The Deacon's Bench

If there is one recurring theme in this Sunday’s readings, it is persistence.

Whether it’s Moses, or St. Paul, or the relentless widow in the parable, it’s all about never giving up. Holding fast. Refusing to grow weary. Living what you believe. St. Paul’s advice is both wise and clear: “Be persistent — whether it is convenient or inconvenient.”

If you want good example of that, you can find one at the racetrack – or right down Queens Boulevard, at the Midway movie theater.

Last weekend, we went to see “Secretariat,” the new Disney movie about the legendary race horse. The movie captures a compelling piece of sports history, helping to show what made this four-legged athlete so extraordinary. It’s easy to see why Secretariat made the cover of Time, Newsweek and Sports Illustrated all in the same week. He became the first horse in a generation to win the Triple Crown – the Kentucky Derby, Preakness and Belmont Stakes. His energy and stamina were historic.

It was so historic, back in 1973, most of the five thousand winning bets at the Belmont were never claimed. People kept the tickets as souvenirs.

The movie captures the drama and determination that led the horse’s owner, Penny Tweedy, to turn down millions to keep Secretariat, under incredible pressure, and to keep him racing. That in itself is a lesson in persistence. But there’s something else — an interesting biological detail that the movie doesn’t go into and, in fact, it wasn’t discovered until after Secretariat’s death in 1989.

It helps to explain his remarkable stamina. An autopsy revealed that Secretariat’s heart weighed an incredible 22 pounds — two and a half times larger than the average heart of a horse. It was attributed to a quirk in genetics. But the result gave him the strength and endurance to prevail over long distances – to keep going, and going, and going, no matter what.

No matter what the conditions on the track, or the competition in the field, Secretariat never gave up or gave in.

St. Paul might consider him the very definition of being persistent – whether it was convenient or inconvenient.

And it all came down to his heart.

You might say the same thing about living a life of prayer.

To be a prayerful person requires more than just discipline or a sense of devotion. It’s more than just following a routine. That’s a good beginning. But a rich and rewarding life of prayer – one spent in frequent conversation with God – demands something more.
It also demands a resilient and generous heart. Not so much physically — but spiritually.
It requires a heart that doesn’t give up. One that can withstand weariness, and discouragement. A heart that can endure disappointment, and prayers that seem to go unanswered, and hardships that sometimes can be difficult to bear.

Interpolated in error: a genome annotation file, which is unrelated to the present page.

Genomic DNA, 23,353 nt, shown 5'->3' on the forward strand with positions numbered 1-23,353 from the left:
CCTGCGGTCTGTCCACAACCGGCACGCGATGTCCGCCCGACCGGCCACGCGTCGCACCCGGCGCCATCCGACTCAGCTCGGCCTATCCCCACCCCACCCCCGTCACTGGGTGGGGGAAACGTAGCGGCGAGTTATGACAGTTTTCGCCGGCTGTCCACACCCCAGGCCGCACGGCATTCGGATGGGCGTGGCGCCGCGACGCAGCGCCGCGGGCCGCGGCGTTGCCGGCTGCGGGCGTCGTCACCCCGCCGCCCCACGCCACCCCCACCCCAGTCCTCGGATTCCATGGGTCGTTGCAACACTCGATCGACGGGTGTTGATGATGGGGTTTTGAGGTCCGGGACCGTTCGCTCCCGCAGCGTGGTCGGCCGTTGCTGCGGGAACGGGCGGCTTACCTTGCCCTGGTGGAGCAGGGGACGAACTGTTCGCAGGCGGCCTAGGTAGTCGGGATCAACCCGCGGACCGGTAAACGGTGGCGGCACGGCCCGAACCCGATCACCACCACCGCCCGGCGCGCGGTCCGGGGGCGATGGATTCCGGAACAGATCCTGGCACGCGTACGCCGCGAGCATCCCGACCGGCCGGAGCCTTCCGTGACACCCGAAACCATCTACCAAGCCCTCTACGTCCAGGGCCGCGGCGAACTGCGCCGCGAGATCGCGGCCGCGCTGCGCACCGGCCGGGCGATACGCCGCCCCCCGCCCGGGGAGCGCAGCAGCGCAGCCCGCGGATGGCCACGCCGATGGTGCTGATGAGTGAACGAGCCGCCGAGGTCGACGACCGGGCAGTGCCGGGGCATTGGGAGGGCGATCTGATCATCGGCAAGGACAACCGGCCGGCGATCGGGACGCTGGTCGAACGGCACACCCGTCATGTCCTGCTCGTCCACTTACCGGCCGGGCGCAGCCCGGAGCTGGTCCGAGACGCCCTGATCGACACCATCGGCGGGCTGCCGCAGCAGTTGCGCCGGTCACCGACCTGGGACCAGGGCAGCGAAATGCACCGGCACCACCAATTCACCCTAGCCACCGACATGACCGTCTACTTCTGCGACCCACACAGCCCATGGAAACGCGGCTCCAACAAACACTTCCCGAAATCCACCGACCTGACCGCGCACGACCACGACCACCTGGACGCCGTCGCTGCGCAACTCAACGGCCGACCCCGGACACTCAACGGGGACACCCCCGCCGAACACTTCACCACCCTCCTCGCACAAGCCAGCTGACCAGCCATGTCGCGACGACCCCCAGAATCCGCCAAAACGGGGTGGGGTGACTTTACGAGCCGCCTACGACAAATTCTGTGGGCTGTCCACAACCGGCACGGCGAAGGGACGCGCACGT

But that heart, that spirit, will not be discouraged. It is full of faith. And it will return to God, again and again, in gratitude and in hope, persistent in prayer.

Whether it is convenient or inconvenient.

When a man is ordained a priest or deacon, he makes a promise at his ordination to pray the Liturgy of the Hours every morning and evening. It’s not always an easy promise to keep. Shortly before my ordination, Bishop Caggiano told our class to make that faithful prayer a priority. As he told us, candidly, “Whenever I’ve let my prayer life slip, my life goes off track.” I know exactly what he means. And my wife never lets me forget it. She keeps a saying on our refrigerator at home: “A life stitched together in prayer never unravels.” That about says it.

But prayer is more than a routine, more than reading the psalms or fingering the rosary. Every moment of every day can be a prayer. Life can and should be an ongoing conversation with our creator.

Work can be an offertory. A subway ride can be a psalm. A family meal can begin with grace – and become a prayer of thanksgiving. Find those moments we take for granted and sanctify them. Seek out God’s grace in the ordinary and every day and give them back to Him as a prayer.

You won’t find a better example of that than what we are doing right here and now, the greatest prayer in the world: the mass. If you want to find “grace in the ordinary,” look at what we have here. Crumbs of bread and cups of wine will become Jesus Christ. A simple meal will be transformed.

And so, of course, will we.

Prayer is about transformation, as well – taking words, actions, thoughts and transcending the ordinary, to approach the Divine.

And it all begins, I think, here. In the heart.

So pray not only for God’s grace. Pray not only for His mercy or blessings.

But let us pray, as well, for a large and generous heart.

Pray for a “Secretariat”-sized heart. Pray for a heart that will only grow and expand and be open to all the wonder and joy that God is waiting to offer. Pray for a heart that will be able to share that with others – to proclaim the word, as Paul puts it, when it’s convenient or inconvenient.

If we do that, we cannot help but grow in our persistence, and our stamina, and our faith.

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